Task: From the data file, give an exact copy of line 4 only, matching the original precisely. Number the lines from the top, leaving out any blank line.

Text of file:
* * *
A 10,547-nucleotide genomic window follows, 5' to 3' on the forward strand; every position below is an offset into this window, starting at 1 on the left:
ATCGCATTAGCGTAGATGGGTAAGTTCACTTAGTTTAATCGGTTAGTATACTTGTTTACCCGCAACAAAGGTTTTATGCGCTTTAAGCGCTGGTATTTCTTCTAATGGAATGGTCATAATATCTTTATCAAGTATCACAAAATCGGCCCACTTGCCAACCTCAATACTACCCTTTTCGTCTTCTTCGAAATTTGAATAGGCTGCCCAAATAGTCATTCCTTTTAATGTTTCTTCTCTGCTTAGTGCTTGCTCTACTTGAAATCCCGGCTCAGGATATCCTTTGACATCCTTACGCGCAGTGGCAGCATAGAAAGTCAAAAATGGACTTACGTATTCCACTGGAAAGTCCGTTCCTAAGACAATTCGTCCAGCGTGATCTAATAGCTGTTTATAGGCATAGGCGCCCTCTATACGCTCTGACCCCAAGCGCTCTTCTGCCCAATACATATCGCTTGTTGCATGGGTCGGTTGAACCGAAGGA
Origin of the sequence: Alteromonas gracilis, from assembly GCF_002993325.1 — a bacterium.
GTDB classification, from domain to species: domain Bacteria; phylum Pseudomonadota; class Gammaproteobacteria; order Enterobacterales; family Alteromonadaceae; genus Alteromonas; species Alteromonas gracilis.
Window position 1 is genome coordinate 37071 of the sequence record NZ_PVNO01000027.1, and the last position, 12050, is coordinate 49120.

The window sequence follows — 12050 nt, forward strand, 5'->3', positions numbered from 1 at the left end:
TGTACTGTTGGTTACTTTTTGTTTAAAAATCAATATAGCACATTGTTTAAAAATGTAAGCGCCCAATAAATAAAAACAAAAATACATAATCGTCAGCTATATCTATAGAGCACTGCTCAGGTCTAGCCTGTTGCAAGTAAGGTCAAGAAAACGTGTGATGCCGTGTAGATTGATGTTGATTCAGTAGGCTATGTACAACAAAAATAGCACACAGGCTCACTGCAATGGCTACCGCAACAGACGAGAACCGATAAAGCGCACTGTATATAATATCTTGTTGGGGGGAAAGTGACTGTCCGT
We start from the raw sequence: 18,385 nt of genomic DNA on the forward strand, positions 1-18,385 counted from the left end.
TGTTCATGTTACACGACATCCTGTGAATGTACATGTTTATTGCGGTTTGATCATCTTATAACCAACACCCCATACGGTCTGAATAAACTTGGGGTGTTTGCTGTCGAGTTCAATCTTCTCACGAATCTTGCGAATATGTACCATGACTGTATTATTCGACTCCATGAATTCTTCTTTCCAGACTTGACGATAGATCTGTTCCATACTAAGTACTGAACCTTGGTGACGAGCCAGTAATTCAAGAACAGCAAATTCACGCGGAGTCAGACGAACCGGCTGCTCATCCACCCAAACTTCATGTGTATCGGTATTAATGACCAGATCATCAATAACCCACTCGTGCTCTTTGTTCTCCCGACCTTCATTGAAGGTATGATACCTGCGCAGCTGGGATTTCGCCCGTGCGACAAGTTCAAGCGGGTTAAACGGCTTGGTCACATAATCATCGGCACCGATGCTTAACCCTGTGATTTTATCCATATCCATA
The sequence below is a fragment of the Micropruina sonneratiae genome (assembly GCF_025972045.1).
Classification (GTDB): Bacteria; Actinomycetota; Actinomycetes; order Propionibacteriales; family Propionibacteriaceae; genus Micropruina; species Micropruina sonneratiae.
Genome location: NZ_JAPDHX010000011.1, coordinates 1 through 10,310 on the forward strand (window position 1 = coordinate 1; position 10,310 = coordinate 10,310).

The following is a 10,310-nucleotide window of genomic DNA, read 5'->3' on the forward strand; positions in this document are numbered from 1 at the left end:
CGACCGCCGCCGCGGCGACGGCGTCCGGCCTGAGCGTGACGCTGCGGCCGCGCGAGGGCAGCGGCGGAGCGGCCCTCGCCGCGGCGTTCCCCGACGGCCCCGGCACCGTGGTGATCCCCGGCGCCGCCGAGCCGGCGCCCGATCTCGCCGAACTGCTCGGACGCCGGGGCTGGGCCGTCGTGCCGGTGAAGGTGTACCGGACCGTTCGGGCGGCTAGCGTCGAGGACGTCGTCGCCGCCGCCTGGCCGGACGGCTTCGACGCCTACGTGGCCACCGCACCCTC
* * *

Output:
GTDB classification, from domain to species: domain Bacteria; phylum Pseudomonadota; class Gammaproteobacteria; order Enterobacterales; family Alteromonadaceae; genus Alteromonas; species Alteromonas gracilis.